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symbol of the stupidest alienation

symbol of the stupidest alienation


Boal heavily criticizes Roberto Carlos and Tropicalismo
Folha da Tarde, May 29, 1968.

The first Anti-Tropicalista Manifesto has just been written by Augusto Boal and will be released at the 1a Feira Paulista de Opinião (1st Opinion Fair of São Paulo), which opens on June 5th at Teatro Ruth Escobar. Its theme is: WHAT DO YOU THINK OF TODAY’S BRAZIL? Boal discloses his opinion on Brazil and the art performed here in the essay “What do you think of left art?” which he wrote as the fair’s fundament. One of the chapters of this essay consists of the Anti-Tropicalista Manifesto called: “Chacrinha and Dercy in White Shoes”. In 5 items, Teatro Arena’s director exposes his opinion on the Movement of Caetano Veloso and others which has the banana as its inspiration and symbol.

1.Tropicalismo is neo-romantic – the resurgence of Romanticism is based on the attack against society’s appearances; it attacks inhuman usury (which supposes human usury), it attacks the pederast bourgeois (excluding the seducers) and the lesbian bourgeois (excluding the happy ones). It attacks the predicate, not the subject.

2.Tropicalismo is homeopathic – it intends to destroy tackiness by endorsing it, to criticize Chacrinha by participating of his programs. When the Tropicalistas appears on Chacrinha’s program,  they follow all the program’s rules, not the Tropicalista’s ones – that is to say, the singer gently accepts the rules of the program’s game without ever trying to modify them: they dress appropriately, they sing the most recommended songs for this kind of doped audience and, finally, if this audience is used to getting cabbages, the singer, in a more subtle way, throws them bananas.

3. Tropicalismo is inarticulate – exactly because it attacks society’s surface, not essence, and because this surface is ephemeral and transitory, Tropicalismo does not articulate itself in any system – it simply curses the chameleon’s color. Their defenders can only allege vague desires to deride, a desire to deride and for vertiginous abysms; or they more moderately declare that “there is nothing to be declared”.

4. Tropicalismo is timid and genteel – it intends to épater but it can only enchanter les bourgeois. When another singer wears a colored robe, this strikes me as a lack of boldness. I will start to believe this Movement a little bit more when a Tropicalista has the courage to do what Baudelaire would already do a century ago: he had his hair dyed green and walked a colored turtle on a pink leash. The day any of them do something like that, perhaps some policeman will have a real headache… (It will doubtlessly contribute to the Brazilian revolution…)

5. Tropicalismo is imported – since JK’s developmental strategy, when Cinema Novo (New Cinema), Bossa Nova and the new Brazilian dramaturgy appeared, ever since Brazil had not imported art. Now, at the cinema, it is common for us to watch films directed by Vicent Minelli (or almost) for MGM, things like Garota de Ipanema; at the theatre, we watch a British avalanche mixed up with provincial cruelty, copied from the Grotowsky Living Theatre; when it comes to music, after iê-iê-iê we see the majority of our singers looking for costumes and even Roberto Carlos, who was already the symbol of the stupidest alienation, returned from Europe wearing Jack Lennon’s glasses and moustache.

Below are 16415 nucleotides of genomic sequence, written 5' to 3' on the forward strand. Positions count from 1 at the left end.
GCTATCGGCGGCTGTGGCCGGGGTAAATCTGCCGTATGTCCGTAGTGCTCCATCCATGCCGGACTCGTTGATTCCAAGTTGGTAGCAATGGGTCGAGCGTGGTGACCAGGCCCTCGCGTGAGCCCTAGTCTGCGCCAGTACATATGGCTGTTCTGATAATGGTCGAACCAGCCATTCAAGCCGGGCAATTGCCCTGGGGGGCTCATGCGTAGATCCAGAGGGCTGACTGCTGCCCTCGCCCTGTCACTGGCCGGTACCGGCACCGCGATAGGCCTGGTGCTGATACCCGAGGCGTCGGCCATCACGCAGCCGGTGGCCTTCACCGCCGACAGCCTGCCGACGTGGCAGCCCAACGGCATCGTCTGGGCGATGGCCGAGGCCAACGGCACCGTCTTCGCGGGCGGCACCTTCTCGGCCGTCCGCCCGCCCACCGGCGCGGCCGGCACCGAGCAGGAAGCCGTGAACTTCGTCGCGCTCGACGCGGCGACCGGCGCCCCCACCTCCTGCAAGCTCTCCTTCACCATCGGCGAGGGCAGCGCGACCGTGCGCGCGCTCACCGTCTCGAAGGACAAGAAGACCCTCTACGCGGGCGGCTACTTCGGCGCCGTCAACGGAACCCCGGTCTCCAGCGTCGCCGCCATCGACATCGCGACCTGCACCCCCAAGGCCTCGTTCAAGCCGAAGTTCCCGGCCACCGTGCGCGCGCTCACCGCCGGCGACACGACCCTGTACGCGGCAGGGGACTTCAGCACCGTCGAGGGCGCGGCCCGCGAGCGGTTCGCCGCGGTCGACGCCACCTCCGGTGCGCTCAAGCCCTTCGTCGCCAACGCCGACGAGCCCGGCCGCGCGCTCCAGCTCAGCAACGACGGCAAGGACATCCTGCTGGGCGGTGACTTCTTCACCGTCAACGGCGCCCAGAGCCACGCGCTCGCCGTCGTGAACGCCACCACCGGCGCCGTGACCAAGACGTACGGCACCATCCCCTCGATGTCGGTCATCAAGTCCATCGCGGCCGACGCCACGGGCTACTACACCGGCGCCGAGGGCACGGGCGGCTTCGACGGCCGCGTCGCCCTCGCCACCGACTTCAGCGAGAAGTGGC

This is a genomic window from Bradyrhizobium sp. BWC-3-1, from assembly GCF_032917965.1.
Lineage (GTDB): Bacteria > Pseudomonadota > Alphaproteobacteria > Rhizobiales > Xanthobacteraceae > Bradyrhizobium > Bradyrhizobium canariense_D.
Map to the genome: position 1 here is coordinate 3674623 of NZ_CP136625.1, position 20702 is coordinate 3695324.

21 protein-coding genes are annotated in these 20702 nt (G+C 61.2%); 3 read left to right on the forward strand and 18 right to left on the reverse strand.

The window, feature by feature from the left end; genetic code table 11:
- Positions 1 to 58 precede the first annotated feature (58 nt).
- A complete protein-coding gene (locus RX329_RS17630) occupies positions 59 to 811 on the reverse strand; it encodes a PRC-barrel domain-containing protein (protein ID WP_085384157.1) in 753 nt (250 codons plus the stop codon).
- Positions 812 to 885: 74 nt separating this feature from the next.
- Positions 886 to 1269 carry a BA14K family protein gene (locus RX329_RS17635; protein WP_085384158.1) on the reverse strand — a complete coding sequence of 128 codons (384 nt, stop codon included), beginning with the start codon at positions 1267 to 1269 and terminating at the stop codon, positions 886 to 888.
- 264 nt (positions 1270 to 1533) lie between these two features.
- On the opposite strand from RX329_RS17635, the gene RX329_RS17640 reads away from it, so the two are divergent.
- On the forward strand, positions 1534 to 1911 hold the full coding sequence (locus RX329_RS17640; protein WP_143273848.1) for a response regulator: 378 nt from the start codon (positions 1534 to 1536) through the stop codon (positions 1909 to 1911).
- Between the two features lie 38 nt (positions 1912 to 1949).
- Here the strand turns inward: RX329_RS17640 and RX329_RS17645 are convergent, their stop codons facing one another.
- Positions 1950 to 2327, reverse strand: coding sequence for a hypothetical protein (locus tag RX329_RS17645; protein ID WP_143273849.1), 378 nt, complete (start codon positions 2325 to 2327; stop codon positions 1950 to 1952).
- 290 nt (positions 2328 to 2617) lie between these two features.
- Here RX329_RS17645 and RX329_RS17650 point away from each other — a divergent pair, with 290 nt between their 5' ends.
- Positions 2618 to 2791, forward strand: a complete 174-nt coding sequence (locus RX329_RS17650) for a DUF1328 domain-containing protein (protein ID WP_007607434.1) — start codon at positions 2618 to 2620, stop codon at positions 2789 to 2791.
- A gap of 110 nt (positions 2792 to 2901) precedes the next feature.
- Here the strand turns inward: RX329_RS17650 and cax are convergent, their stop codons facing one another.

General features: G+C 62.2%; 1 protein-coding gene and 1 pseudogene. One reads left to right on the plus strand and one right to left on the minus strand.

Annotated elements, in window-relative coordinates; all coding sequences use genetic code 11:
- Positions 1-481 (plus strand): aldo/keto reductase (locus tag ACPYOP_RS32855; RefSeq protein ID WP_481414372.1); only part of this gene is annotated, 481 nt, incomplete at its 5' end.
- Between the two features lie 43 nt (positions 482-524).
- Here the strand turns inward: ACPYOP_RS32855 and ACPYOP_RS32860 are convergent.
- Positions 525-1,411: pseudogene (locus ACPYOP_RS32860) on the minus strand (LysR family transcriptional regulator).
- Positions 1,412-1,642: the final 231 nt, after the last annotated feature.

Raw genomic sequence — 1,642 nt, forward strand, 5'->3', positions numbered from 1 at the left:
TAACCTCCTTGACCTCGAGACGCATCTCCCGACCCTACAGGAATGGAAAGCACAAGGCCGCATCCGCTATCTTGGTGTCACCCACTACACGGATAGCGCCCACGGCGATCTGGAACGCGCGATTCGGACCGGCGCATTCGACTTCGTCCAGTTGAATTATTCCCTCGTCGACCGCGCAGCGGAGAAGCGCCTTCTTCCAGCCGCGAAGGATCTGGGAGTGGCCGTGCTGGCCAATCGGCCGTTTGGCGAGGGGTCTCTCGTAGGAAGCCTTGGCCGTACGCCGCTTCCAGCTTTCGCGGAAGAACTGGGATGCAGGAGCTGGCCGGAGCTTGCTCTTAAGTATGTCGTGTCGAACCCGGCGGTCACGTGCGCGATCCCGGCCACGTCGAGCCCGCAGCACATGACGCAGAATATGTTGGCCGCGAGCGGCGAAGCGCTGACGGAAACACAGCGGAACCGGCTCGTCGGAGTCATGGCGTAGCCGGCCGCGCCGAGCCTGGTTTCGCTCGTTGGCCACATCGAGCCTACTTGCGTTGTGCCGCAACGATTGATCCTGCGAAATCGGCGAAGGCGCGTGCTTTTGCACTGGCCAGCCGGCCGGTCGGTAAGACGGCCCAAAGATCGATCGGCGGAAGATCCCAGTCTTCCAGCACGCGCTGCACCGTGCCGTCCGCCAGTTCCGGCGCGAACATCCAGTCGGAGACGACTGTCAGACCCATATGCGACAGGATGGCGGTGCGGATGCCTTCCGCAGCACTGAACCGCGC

These are the characteristics of Tropicalismo – states Augusto Boal – and the worst one of them is the lack of lucidity. This lack allows anyone to speak for everyone. Che Guevara represents at the same time a fight example and a method to conduct this fight. If people state that Che’s body is as tropical as a flying cockroach, they will simply be revealing their own reactionary and scoundrelly  character. However, because inside Tropicalismo no one defines their own positions, any short-sighted imbecile, when mumbling stupidities such as this, intends to be speaking on the behalf of the whole Hawaiian group – and will effectively be until a Tropicalista sets the limits of the adopted style.

The 1a Feira Paulista de Opinão Sobre o Brasil also intends to denounce the tendencies of left art, which facilitate the right’s domination: the Neo-Realism which analyses peasants’, workers and lumpens’ lives, such as Plínio Marcos’s plays, functioning as a philanthropic empathy. By watching someone else’s misery, the spectators consider themselves non-guilty of the crime of also being responsible for that misery; the exhortative tendency, such as  “Arena Contra Zumbi”, which adopts the manicheistic technique of conflict between the “wolf and the lamb”; the Tropicalismo “which intends to be everything and is nothing”. Teatro de Arena wants to figure out ways to overcome these tendencies, a way out to the left.

At the fair, the public will get in touch with these and other tendencies. They will see plays by Augusto Boal (A lua pequena and Caminhada perigosa), Bráulio Pedroso (É tua a história contada?) Lauro César Muniz (O líder) and Plínio Marcos (Verde que te quero verde). Works by poets and artists from São Paulo, such as Flávio Império, Aldemir Martins, Mario Chamie, Maria Bonomi, Manabu Mabe and others. Compositions by Ari Toledo, Caetano Veloso, Chico Buarque, Edu, Gil, Sérgio Ricardo and Pablo Neruda. Anyone can participate of the fair by sending a work of art – a picture, a sculpture, a caricature, a photography, a poster, a poem, a sentence, a text, a play, a song – answering WHAT DO YOU THINK OF TODAY’S BRAZIL?

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